Free. Why Sir, after all, (for I know a deal of the family,) this wretched cormorant, who never got fat by all he devoured, does not over-rate his tenants ; but this is all from the same principle, that they may not beggar bis estates; for though he is moderate in his demand of rent, yet he can make such immoderate demands of improvements as it respects the plantation of timber trees, clearing of wastes, and keeping the lands in a proper condition, that it is supposed, that no one's estates are in better trim than his.

Wor. So far as that goes, if he is fair and moderate in regard to rent, what serves the landlord, serves the tenant, and I find all my tenants, as they are used well, pay well. That mercenary landlord who oppresses his tenants, is generally served as he deserves they beggar his land, and break in his debt.

Free. Ah Sir! without flattery, your name as a landlord, will liye a long time after you are dead. As far as this however, old alderman Greedy follows your example. But if any of them are in arrears, or should perchance, through misfortune fail in his debt, he directly attacks them, as the most'oppressive vulture that ever lived. The cry of the widow and the orphan, never reaches his.callous heart; the accomplishment of their ruin is sure to take place, sooner than he will miss by lenity, what he can extort by law.

Wor. Why of the two, one should rather suppose, he is a greater monster of iniquity than the possessor of the family estate at Grediton Hall.

Free. Sir, in point of principle, the one is as bad as the other : but in regard to mere covetousness, so far as it relates to the art of saving, the old alderman far exceeds him. As to usury, it is his supreme delight, so far as he can evade the lash of the law. He is sure to deal with the extravagant spendthrift, if he can cover himself by collateral security from the most distant danger of a loss ; and these may depend upon paying most severely for their folly.—A sinking tradesman, is also sure to get money from him, provided he can procure a bond in judgment for himself; for it is no matter with him who is cheated, provided he is benefitted.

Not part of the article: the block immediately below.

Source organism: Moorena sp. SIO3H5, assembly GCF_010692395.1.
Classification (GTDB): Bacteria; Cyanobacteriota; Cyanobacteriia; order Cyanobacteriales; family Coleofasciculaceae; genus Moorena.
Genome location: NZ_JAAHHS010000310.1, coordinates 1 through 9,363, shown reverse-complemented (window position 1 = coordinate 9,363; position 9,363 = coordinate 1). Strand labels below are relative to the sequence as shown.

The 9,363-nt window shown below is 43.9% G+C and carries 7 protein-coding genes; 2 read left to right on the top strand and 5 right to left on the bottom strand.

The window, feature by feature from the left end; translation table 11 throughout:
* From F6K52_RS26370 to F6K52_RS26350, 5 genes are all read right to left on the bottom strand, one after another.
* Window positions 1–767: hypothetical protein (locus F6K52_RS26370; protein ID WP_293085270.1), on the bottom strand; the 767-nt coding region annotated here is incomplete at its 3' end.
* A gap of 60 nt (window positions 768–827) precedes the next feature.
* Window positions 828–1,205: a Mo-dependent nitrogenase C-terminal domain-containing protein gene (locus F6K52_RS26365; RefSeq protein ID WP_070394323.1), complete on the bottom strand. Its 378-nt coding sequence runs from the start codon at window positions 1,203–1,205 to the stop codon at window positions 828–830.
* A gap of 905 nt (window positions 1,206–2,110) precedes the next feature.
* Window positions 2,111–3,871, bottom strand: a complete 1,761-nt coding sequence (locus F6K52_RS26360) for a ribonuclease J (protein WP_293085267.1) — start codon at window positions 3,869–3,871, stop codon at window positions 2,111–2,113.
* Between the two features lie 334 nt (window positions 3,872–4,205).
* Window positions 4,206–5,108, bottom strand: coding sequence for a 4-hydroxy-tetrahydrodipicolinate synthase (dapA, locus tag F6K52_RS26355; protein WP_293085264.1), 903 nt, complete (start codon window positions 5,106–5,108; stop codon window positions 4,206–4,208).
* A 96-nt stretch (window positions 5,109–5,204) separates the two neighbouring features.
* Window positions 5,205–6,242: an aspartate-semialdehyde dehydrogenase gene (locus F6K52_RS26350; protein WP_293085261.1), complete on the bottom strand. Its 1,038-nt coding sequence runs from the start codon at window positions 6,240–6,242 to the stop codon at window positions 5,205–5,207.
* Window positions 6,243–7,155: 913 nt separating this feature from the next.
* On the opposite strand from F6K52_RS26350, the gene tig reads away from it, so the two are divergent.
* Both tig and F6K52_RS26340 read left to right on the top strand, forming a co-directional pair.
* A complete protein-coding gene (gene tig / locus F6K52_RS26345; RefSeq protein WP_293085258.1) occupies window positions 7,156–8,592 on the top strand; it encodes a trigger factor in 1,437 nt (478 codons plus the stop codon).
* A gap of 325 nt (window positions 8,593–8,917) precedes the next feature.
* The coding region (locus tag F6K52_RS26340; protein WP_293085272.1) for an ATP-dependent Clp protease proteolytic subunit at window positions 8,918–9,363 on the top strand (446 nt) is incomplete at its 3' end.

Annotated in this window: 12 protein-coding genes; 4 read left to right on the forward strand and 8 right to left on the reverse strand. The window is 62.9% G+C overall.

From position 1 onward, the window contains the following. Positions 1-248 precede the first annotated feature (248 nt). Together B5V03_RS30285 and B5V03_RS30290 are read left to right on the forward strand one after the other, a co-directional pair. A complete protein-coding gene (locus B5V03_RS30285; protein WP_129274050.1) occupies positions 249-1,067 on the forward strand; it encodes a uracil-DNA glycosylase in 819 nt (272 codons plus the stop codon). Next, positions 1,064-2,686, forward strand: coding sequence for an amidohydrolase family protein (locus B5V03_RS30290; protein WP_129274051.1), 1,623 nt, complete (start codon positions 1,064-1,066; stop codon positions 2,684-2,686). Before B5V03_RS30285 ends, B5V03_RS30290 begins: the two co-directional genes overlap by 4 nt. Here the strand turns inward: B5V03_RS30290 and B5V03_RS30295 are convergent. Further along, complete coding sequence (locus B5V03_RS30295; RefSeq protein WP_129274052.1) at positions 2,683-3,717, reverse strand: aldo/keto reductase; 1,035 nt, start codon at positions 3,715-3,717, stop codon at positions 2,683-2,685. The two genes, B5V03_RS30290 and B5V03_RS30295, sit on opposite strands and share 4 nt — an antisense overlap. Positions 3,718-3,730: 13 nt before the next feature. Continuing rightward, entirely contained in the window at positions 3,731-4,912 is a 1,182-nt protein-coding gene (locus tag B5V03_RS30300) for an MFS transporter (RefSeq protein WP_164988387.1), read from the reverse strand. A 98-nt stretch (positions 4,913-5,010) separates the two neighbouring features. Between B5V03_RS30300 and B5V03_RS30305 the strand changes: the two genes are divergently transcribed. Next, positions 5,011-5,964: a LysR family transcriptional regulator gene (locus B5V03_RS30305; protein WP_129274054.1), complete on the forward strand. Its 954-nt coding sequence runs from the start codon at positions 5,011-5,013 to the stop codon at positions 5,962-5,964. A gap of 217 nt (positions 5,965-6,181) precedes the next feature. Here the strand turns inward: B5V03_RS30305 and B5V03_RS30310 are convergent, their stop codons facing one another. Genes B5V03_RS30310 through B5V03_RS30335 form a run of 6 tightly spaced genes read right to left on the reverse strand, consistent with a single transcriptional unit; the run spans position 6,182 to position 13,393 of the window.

Wor. A bond in judgment ! yes, those rascally instruments of legal process, might do well enough for him, while they entirely sweep away the property of other creditors, who may have an equal claim. But can a man of character or conscience, for a moment, bear to possess such villanous instruments of law ?

Free. No matter for all this, or ten times worse. These miserable characters would strike his rapacious eye with infernal delight : like a complete vulture, as sure as he could seize them ni his talons, he would

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hold them fast, till they became entirely subject to his mercy,-a grain of which he never possessed.

Wor. What horrid mischief the love of money does to the human mind!

Free. Why Sir, the mind of lawyer Greedy, is scarcely human. Cruel as the spider when the help. less fly is entangled in his web, which he is sure never to leave till he finishes his existence by sucking his blood; so this unfeeling fiend in human shape, who cares for no one but himself, when he has these unwary sufferers safely toiled in those cruel instruments of law, tortures them at his pleasure; and while there is any blood in them, being as crafty as he is cruel, he is sure to find it out!